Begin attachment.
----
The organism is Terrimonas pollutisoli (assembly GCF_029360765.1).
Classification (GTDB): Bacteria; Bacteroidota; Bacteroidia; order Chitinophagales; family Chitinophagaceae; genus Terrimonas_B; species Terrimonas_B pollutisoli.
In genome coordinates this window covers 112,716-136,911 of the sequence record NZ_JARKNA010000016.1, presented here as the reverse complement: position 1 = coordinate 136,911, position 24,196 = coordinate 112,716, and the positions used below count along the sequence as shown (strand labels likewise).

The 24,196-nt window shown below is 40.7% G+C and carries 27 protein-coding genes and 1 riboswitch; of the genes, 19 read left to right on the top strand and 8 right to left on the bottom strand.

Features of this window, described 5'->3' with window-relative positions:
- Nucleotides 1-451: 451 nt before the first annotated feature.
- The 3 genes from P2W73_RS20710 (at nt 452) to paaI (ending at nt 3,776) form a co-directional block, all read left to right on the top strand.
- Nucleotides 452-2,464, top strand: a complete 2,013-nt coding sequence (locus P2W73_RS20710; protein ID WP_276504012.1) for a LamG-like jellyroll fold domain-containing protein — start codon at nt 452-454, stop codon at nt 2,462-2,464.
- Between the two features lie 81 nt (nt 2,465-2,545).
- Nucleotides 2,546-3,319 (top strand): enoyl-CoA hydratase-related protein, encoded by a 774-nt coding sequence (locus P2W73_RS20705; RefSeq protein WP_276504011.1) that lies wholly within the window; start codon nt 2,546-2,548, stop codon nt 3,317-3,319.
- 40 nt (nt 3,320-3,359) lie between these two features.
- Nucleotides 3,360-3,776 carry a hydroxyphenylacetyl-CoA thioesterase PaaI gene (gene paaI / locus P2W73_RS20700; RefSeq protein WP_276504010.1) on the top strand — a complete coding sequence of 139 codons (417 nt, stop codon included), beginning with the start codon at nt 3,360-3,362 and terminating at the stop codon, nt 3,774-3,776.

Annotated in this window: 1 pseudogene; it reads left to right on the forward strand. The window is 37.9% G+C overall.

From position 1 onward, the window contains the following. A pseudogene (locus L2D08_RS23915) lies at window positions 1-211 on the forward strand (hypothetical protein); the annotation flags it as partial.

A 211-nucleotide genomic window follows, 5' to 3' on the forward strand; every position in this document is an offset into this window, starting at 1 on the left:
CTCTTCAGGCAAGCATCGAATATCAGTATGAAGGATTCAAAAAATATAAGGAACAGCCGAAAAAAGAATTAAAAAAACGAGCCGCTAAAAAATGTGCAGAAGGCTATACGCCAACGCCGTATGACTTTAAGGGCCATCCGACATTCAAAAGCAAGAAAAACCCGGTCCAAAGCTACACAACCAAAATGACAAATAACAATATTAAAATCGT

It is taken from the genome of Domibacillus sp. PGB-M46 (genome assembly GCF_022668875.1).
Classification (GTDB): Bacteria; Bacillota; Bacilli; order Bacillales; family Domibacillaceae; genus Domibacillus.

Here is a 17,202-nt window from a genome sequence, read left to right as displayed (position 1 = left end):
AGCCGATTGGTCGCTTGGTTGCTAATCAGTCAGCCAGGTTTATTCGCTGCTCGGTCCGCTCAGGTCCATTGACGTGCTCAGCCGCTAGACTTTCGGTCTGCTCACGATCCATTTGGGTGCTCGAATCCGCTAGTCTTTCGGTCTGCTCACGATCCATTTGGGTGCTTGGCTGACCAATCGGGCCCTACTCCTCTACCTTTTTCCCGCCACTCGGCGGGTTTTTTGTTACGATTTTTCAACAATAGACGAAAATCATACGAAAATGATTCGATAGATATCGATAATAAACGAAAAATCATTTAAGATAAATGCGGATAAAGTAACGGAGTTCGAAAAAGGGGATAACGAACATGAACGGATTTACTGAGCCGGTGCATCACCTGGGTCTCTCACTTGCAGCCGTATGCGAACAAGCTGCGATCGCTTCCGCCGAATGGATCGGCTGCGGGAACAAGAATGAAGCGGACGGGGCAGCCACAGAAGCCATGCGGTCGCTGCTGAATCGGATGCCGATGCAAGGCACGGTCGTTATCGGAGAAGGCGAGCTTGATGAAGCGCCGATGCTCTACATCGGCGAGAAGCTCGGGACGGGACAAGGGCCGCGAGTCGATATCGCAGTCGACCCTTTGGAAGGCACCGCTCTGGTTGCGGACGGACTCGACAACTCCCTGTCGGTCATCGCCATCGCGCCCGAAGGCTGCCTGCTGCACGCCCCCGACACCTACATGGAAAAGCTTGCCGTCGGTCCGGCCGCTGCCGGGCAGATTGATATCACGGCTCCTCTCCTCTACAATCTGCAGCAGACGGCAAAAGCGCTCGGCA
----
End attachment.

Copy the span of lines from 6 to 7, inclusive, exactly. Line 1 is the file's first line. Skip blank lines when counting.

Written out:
- Nucleotides 1-451: 451 nt before the first annotated feature.
- The 3 genes from P2W73_RS20710 (at nt 452) to paaI (ending at nt 3,776) form a co-directional block, all read left to right on the top strand.